This October, Get Ready to Welcome 175 Kms of Railway Tracks Free of Human Waste

On Swachh Bharat Abhiyaan’s first anniversary, the country will witness two railway routes free of human waste. Be ready to welcome them - the same routes, minus the stench.

On Swachh Bharat Abhiyaan’s first anniversary, the country will witness two railway routes free of human waste. Be ready to welcome them – the same routes, minus the stench.

This October, it will be a year since the Swachh Bharat Abhiyaan was first launched by Prime Minister Narendra Modi. And as an anniversary gift, Indian Railways has come in with some great news.

On the mission’s first anniversary, railway tracks, over a stretch of 175 km, will finally be free of human waste. This will be made possible with the installation of bio toilets on all trains running on two routes.

Photo Credit – Flickr

Thus, from October 2nd 2015, these two routes will become “zero toilet discharge” routes:

1. The 141 km Kanalus – Dwarka-Okha section
2. The 34 km Porbunder – Wansjalya section

This is a part of an endeavour undertaken by Indian Railways to make 375 kilometres of rail track free of all human waste discharge from train toilets, in the current fiscal year.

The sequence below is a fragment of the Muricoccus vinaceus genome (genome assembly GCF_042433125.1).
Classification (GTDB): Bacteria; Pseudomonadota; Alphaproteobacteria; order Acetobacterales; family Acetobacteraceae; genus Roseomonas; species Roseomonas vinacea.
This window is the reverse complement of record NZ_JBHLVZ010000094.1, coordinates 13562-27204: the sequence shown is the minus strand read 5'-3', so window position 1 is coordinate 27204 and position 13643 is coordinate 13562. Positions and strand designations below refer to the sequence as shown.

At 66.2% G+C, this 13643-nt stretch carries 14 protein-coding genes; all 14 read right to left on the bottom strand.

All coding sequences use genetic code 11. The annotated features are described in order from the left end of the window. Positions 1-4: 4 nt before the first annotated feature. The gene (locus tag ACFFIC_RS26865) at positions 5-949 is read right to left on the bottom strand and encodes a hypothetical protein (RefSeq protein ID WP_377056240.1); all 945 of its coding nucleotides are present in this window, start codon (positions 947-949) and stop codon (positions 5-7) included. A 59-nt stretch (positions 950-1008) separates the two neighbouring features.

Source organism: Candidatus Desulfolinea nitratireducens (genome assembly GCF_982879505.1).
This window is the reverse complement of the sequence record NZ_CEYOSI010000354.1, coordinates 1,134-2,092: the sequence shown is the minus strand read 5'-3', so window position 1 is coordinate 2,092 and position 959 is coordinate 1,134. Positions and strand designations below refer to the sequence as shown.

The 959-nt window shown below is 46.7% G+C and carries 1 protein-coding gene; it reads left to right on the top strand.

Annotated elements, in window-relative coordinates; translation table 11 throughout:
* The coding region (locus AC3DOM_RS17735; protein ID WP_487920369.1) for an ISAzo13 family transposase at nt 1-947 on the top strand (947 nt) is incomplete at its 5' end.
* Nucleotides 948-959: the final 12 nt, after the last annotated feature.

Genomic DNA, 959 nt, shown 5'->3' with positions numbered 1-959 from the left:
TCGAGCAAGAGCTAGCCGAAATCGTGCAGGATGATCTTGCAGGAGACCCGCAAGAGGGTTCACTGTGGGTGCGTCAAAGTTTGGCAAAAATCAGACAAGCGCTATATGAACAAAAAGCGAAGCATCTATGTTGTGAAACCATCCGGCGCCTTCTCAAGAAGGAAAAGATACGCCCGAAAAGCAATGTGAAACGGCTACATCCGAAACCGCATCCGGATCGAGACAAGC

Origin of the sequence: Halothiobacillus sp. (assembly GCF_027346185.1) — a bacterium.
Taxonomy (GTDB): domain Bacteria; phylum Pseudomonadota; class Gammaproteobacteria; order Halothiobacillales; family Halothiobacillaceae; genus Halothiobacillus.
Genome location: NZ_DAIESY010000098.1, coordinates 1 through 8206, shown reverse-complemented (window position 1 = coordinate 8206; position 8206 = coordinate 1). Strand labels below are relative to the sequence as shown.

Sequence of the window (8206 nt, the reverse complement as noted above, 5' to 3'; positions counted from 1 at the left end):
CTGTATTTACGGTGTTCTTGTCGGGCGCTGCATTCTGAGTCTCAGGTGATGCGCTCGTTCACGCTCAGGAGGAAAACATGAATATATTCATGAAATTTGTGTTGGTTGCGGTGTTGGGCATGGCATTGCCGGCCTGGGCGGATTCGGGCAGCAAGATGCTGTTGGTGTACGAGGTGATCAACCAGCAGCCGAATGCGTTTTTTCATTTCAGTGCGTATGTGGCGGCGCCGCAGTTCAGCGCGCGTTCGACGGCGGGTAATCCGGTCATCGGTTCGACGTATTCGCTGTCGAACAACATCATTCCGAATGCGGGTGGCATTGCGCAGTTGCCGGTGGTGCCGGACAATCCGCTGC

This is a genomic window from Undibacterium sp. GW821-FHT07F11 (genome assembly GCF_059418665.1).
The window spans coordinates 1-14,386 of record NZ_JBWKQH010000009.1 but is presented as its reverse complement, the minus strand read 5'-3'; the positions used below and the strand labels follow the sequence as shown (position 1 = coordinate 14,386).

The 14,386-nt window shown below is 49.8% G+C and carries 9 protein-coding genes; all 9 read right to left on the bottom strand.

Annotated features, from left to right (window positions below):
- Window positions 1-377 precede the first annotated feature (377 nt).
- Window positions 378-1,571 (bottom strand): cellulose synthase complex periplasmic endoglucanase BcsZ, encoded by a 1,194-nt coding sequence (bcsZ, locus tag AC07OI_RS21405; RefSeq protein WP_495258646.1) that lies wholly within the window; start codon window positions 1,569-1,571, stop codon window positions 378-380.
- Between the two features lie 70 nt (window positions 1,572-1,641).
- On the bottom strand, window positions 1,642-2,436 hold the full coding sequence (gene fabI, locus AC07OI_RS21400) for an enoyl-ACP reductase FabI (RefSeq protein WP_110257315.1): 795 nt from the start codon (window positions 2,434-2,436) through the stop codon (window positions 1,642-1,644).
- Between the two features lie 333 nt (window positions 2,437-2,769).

By March 2015, the railway department had already installed more than 17,000 bio toilets in trains, and is targeting more before the end of this year. This will mean that each one of about 40 trains which currently ply on the 375 km route will have bio toilets in their coaches. With the help of these toilets, waste is directly digested by specially developed bacteria which then leads to only a small amount of non-corrosive neutral water being discharged on the tracks in the end. The installation cost for four such toilets comes to around 3 lakh rupees and about 6,000 coaches are all equipped with these.

The current discharge of waste directly on the tracks leads to corrosion which in turn leads to crores being spent on replacement. With the requirements of our trains in focus, these green toilets have been designed by Railways along with the Defence Research and Development Organisation (DRDO).

Thus, we can expect the impossible-to-stand stench and the filth to be gone from at least a stretch of the 65,000 km-long tracks across the country. An important next step will be a responsible and mature utilisation of these toilets. When a cleaner toilet option in trains is finally being provided, it’s best if we grab it in a way that the process can be sustained for long.

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